Jeff: Sure. So, when we look at the market in really two ways, one is the B to C way, the consumer way. So making sure people download the app and are using the app. And so that’s a big part of what we do at ParkMobile, but then the other side is, really promoting a value proposition to cities and parking operators and all kinds of businesses that have parking and parking to sell, and making sure they understand why it’s important that they offer ParkMobile at their locations or at their venues. And so, we spend a lot of time focused on the industry and focused on business, to show them all these ways ParkMobile can help your business. And I’ll show you. I’ll give you a few examples. So major event venues, Mercedes-Benz Stadium here in Atlanta, when they built the stadium, they knew they wouldn’t have enough parking for everybody coming to a game.

Jeff: They also knew they were building a stadium right in the middle of an urban core of a city with really bad traffic. And so, that was a recipe for disaster when it comes to parking. And you think about the impact of that on an event venue, what’s the impact of someone not having a good experience parking or not getting parked quickly? One, they miss kickoff or they miss the start of the concert, they don’t get there early, so they can’t go to concessions. They can’t go to the, there’s lost revenue there. And they also have a bad experience coming into the arena, which could influence how they feel when they’re at the game or at the event. So stadiums are very savvy. They actually measure this now. They call it Arrival Experience, because they know that better arrival experience basically translates to more revenue for the team, for the stadium, for the venue.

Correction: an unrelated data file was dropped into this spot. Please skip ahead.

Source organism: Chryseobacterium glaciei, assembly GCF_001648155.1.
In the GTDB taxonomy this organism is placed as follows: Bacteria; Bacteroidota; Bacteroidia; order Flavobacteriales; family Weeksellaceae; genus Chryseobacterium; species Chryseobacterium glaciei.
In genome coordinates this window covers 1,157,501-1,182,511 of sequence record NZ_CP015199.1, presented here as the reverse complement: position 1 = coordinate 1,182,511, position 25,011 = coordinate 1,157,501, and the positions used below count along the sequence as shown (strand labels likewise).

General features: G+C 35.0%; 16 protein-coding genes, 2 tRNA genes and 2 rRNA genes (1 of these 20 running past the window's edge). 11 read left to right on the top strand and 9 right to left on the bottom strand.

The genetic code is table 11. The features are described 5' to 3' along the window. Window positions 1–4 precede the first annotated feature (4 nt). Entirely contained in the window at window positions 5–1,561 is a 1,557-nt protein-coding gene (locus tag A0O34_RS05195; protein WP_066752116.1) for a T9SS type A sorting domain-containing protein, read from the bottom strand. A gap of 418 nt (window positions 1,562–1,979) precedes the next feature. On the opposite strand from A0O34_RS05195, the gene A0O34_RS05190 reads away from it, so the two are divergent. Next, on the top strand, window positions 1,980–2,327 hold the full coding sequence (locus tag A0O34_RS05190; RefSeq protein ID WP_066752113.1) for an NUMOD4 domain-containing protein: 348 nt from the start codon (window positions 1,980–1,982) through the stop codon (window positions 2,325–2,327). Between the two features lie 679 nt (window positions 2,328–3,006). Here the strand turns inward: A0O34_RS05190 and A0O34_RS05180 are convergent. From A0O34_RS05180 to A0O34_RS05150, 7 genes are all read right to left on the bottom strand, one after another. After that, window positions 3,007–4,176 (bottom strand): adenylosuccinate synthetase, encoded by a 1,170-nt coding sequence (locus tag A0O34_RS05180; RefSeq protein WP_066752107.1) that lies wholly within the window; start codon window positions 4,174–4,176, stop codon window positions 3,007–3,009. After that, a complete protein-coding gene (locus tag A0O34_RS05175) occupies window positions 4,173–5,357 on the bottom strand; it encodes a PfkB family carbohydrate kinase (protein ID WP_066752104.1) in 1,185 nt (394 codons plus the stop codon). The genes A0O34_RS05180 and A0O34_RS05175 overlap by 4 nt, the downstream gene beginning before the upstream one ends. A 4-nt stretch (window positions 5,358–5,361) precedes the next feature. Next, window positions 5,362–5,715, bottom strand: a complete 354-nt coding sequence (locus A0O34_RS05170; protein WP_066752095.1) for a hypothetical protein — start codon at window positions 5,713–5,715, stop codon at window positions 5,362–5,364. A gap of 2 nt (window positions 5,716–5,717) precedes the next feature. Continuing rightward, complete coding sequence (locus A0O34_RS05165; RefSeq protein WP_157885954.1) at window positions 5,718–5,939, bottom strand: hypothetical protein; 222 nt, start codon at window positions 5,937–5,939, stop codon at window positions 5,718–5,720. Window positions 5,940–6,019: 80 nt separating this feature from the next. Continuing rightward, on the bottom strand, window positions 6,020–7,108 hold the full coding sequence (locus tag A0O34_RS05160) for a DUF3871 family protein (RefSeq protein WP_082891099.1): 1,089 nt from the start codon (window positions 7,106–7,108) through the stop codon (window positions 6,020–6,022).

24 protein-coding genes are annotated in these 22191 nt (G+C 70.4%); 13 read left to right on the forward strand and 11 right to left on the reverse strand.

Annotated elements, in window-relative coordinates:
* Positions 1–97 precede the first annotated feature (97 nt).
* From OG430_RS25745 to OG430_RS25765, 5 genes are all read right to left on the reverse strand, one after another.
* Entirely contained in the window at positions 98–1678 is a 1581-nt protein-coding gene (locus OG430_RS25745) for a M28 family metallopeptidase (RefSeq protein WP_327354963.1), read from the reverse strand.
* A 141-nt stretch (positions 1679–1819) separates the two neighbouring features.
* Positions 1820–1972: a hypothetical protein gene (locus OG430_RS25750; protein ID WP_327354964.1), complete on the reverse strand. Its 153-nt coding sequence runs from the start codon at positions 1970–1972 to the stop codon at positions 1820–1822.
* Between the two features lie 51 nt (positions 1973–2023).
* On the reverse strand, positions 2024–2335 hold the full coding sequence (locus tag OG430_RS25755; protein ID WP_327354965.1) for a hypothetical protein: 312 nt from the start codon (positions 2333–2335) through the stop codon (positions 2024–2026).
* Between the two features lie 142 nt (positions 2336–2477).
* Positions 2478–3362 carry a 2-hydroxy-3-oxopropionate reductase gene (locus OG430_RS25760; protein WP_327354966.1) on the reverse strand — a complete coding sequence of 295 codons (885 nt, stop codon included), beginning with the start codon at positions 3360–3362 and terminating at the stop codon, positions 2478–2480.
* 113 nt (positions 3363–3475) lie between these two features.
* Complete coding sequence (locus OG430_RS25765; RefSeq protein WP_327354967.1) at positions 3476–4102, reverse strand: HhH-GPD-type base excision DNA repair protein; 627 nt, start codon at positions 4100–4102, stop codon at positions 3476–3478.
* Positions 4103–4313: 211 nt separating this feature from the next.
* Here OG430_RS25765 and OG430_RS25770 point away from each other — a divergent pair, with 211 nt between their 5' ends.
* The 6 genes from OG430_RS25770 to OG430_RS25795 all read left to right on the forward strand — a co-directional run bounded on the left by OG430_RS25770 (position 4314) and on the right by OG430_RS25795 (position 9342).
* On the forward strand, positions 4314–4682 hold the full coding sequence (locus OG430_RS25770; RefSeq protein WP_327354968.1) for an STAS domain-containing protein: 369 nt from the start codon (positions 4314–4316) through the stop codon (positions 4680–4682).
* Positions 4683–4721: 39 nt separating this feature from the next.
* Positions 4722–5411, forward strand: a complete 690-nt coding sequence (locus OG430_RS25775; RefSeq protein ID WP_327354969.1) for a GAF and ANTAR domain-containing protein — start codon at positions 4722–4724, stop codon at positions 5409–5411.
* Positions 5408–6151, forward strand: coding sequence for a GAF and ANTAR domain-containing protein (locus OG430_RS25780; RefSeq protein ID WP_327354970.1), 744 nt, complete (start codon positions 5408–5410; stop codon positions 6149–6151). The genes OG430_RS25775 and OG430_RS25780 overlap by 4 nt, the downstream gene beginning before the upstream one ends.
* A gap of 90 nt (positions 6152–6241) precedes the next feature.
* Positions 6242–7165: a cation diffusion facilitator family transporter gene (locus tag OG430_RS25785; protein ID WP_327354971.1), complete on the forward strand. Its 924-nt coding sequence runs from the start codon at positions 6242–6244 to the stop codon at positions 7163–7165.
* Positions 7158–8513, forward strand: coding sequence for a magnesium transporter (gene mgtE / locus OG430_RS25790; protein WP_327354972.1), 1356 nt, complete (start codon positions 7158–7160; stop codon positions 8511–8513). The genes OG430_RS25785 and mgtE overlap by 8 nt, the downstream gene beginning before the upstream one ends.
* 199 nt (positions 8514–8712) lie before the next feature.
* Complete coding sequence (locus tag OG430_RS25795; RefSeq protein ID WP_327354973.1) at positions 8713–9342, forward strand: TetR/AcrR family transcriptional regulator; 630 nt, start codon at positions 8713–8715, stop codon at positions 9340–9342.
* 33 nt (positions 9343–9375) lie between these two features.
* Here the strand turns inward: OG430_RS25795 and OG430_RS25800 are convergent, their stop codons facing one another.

Jeff: And so, what we did with Mercedes-Benz Stadium and variety of other venues across the country, who said, “Let’s enable people to prepay for parking, to book a parking spot before they even come to the event.” And what that did, is it really relieved game day traffic, because instead of you having 75,000 people all driving to the same location, nobody knowing where they’re going to park, we have almost 70% of people going to games, book their parking ahead and they drive right to that lot. And they have a variety of lots to choose from. So, if you’re going to a game with kids, you may want to be closer to the stadium and you’re willing to sit in traffic a little longer. If you’re going to the game with your buddies, you may want to hit the bars on the way to the stadium, which are a little further out and you don’t mind walking a mile to get to the stadium.

Jeff: And so, you’re able to pick the spot that’s right for you and then you navigate right to that parking lot. So you don’t have to worry about sitting in traffic, circling the block, getting waved in by some sketchy guy in the street with a flag, you basically have a spot that’s waiting for you in a lot, it’s guaranteed. And so, that’s one way businesses have figured out that we can help them. It’s that really creating a better parking program, which will create a better experience at the venue. Another thing we do with businesses is, we have what we call a Fleet Program. So a lot of businesses out there, both big and small, they have cars on the road every day. And what happened in the past, well, your drivers basically would, if they parked, they might just take a ticket and they would expense it.